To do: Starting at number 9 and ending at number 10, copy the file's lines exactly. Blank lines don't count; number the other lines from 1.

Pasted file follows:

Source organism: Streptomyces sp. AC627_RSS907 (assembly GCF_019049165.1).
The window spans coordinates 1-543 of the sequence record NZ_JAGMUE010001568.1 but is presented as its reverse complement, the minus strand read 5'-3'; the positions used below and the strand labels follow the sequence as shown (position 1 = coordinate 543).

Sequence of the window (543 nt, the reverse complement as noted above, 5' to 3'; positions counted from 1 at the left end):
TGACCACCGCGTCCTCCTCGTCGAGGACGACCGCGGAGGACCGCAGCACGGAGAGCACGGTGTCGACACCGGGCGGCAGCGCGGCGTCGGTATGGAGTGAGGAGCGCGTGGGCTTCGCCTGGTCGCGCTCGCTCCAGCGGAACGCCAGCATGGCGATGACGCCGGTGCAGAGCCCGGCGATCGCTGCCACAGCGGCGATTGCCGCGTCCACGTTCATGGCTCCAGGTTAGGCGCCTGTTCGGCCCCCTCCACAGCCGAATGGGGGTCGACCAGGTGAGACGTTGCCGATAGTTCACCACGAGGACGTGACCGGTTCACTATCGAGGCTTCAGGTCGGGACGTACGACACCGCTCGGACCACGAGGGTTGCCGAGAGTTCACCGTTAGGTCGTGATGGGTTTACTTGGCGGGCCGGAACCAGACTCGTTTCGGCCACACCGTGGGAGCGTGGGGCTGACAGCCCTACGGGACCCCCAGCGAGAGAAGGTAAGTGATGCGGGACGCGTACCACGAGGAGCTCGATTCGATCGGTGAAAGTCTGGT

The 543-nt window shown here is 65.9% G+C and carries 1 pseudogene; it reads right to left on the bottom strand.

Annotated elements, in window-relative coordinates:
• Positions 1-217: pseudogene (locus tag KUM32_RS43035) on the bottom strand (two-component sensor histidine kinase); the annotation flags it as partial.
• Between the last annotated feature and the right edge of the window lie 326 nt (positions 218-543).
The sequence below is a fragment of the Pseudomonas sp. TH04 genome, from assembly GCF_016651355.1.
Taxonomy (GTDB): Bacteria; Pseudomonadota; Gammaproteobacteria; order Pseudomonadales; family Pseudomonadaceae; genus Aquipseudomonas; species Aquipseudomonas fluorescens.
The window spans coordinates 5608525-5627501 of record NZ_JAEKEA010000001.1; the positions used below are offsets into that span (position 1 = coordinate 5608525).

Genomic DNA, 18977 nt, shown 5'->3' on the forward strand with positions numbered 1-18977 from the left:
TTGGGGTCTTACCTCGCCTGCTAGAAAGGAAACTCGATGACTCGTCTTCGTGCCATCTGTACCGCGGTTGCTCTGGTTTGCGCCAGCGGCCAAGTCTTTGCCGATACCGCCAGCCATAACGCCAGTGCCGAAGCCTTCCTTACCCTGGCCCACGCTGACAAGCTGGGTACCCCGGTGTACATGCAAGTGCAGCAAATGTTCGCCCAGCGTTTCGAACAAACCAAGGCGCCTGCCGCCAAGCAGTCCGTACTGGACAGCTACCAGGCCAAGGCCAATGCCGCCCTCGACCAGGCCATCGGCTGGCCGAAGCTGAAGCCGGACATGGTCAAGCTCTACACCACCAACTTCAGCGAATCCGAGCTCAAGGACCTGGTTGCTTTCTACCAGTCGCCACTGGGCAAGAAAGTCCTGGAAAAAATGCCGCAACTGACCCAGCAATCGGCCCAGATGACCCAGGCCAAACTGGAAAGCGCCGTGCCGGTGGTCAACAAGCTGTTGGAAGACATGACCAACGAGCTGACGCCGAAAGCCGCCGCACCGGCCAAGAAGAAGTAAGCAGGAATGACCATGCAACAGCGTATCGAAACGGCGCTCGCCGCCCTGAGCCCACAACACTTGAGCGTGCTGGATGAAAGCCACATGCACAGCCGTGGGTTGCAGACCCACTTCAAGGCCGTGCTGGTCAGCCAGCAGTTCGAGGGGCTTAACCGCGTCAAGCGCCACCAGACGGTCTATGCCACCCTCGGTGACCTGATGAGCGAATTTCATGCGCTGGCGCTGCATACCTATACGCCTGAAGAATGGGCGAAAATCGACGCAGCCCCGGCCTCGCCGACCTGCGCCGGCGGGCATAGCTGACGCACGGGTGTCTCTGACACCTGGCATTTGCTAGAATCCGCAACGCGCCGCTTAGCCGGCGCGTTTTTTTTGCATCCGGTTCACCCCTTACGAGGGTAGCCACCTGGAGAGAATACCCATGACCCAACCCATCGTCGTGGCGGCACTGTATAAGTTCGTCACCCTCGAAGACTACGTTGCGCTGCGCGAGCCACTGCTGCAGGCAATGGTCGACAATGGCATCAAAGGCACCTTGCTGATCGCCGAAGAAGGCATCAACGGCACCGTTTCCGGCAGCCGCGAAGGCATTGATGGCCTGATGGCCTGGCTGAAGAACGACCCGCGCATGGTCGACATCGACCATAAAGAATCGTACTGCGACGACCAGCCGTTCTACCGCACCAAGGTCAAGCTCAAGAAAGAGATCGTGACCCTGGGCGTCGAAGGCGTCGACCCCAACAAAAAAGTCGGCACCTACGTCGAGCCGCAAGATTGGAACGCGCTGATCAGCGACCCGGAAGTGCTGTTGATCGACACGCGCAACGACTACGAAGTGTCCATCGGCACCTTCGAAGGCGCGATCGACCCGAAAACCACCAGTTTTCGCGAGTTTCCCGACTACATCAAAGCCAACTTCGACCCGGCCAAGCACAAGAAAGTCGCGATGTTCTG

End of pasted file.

The sequence below is a fragment of the Pseudomonas sp. TH04 genome, from assembly GCF_016651355.1.
Taxonomy (GTDB): Bacteria; Pseudomonadota; Gammaproteobacteria; order Pseudomonadales; family Pseudomonadaceae; genus Aquipseudomonas; species Aquipseudomonas fluorescens.